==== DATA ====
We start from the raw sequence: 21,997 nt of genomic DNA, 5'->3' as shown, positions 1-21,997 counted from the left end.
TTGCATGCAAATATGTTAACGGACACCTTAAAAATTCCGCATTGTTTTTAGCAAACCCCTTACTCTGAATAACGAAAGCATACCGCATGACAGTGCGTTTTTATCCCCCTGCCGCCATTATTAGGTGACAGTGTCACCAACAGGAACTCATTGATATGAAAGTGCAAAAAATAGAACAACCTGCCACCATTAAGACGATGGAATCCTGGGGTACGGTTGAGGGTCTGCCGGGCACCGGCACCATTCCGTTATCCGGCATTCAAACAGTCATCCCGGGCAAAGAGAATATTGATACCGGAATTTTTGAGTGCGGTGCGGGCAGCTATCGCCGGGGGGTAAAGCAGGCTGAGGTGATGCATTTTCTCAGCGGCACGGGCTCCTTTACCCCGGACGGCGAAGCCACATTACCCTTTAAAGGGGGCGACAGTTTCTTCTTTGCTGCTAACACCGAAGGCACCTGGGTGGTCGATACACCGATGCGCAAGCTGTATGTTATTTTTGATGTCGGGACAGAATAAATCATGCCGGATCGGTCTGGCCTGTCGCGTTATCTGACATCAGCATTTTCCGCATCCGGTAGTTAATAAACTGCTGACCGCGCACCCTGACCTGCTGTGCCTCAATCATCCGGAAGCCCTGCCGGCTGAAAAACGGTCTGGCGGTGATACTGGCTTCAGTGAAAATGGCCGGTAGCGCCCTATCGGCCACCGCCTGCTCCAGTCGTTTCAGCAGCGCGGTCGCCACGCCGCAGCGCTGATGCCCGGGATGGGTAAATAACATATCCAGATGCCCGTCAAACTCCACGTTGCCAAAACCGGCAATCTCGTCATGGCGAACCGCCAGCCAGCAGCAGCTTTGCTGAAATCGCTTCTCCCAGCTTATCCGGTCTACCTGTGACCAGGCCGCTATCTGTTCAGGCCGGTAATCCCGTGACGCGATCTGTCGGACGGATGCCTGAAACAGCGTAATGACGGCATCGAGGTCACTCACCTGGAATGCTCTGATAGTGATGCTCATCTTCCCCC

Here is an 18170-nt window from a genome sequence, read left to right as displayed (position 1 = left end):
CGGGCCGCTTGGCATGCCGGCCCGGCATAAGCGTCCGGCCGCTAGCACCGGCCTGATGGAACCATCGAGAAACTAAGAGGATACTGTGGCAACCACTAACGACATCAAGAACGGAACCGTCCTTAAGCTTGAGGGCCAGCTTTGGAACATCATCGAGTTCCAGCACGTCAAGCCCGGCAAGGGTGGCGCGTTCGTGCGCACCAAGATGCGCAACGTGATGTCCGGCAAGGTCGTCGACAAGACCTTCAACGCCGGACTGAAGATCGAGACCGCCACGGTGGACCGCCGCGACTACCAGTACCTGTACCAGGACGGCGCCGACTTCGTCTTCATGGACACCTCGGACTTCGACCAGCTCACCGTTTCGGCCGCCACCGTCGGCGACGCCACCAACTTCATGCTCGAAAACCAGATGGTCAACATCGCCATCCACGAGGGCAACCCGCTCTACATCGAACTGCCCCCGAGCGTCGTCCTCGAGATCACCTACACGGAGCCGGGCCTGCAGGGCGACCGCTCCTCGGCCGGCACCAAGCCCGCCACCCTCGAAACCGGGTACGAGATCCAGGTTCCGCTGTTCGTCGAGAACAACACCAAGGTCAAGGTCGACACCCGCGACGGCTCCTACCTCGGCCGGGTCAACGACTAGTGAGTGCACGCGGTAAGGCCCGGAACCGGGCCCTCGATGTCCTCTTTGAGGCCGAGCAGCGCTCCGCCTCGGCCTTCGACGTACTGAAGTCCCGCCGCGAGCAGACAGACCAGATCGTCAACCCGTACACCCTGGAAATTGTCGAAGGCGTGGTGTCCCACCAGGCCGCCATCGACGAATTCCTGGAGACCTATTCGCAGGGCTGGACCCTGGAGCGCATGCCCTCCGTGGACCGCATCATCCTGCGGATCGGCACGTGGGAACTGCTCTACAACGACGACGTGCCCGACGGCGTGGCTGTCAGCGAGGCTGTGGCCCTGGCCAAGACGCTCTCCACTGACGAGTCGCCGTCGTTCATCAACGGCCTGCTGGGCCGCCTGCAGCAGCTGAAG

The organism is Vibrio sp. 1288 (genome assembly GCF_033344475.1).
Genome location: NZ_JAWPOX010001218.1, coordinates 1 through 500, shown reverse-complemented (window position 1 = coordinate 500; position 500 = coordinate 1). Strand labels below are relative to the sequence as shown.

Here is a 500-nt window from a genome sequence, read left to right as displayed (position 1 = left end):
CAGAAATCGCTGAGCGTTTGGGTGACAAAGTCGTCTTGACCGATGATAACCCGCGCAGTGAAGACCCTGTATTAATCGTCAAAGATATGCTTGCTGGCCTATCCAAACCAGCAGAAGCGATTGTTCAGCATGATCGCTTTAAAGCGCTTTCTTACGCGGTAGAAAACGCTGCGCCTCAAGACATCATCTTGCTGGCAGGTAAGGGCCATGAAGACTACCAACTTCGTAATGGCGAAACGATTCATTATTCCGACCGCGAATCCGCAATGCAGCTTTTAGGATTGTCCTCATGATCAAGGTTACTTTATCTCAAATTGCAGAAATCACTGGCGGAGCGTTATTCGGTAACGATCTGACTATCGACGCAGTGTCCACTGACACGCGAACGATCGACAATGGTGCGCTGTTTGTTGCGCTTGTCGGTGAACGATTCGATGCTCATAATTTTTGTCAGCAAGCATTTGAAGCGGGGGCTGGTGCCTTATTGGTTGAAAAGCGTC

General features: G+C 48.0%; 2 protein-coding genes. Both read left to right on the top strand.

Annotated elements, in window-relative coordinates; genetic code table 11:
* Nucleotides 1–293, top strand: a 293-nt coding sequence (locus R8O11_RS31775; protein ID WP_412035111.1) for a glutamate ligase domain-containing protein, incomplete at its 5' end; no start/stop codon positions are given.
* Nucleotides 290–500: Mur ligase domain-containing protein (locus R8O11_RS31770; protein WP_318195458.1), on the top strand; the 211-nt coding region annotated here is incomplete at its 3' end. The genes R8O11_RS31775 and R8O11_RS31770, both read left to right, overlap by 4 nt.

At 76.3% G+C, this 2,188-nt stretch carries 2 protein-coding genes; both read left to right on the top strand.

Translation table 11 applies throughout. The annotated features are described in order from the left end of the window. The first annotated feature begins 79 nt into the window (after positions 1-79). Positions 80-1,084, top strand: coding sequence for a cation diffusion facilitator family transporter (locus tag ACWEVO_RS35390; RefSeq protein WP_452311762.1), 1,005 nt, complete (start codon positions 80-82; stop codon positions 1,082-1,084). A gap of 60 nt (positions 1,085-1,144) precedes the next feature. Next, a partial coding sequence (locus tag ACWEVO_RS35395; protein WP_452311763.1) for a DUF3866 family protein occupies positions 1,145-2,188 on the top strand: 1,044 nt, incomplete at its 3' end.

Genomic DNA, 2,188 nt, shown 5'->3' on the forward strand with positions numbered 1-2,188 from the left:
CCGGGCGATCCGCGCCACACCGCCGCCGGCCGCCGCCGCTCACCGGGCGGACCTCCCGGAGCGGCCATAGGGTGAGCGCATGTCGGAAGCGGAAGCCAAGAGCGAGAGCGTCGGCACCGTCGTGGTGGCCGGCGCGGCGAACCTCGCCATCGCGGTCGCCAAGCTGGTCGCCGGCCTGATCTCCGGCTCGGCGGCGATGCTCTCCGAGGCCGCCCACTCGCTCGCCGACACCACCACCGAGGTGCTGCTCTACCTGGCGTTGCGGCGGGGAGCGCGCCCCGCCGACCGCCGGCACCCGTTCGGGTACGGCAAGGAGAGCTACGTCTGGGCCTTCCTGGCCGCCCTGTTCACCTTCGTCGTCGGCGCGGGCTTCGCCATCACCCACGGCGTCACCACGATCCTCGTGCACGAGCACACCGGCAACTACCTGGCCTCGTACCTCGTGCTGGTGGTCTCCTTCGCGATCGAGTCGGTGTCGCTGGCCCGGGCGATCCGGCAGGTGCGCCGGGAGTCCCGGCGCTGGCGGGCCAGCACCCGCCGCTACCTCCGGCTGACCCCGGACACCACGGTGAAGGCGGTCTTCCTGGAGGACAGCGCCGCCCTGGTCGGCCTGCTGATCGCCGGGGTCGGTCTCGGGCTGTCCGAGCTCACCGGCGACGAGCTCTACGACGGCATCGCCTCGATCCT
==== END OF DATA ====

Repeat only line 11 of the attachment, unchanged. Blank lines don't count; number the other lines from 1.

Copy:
* Nucleotides 1–293, top strand: a 293-nt coding sequence (locus R8O11_RS31775; protein ID WP_412035111.1) for a glutamate ligase domain-containing protein, incomplete at its 5' end; no start/stop codon positions are given.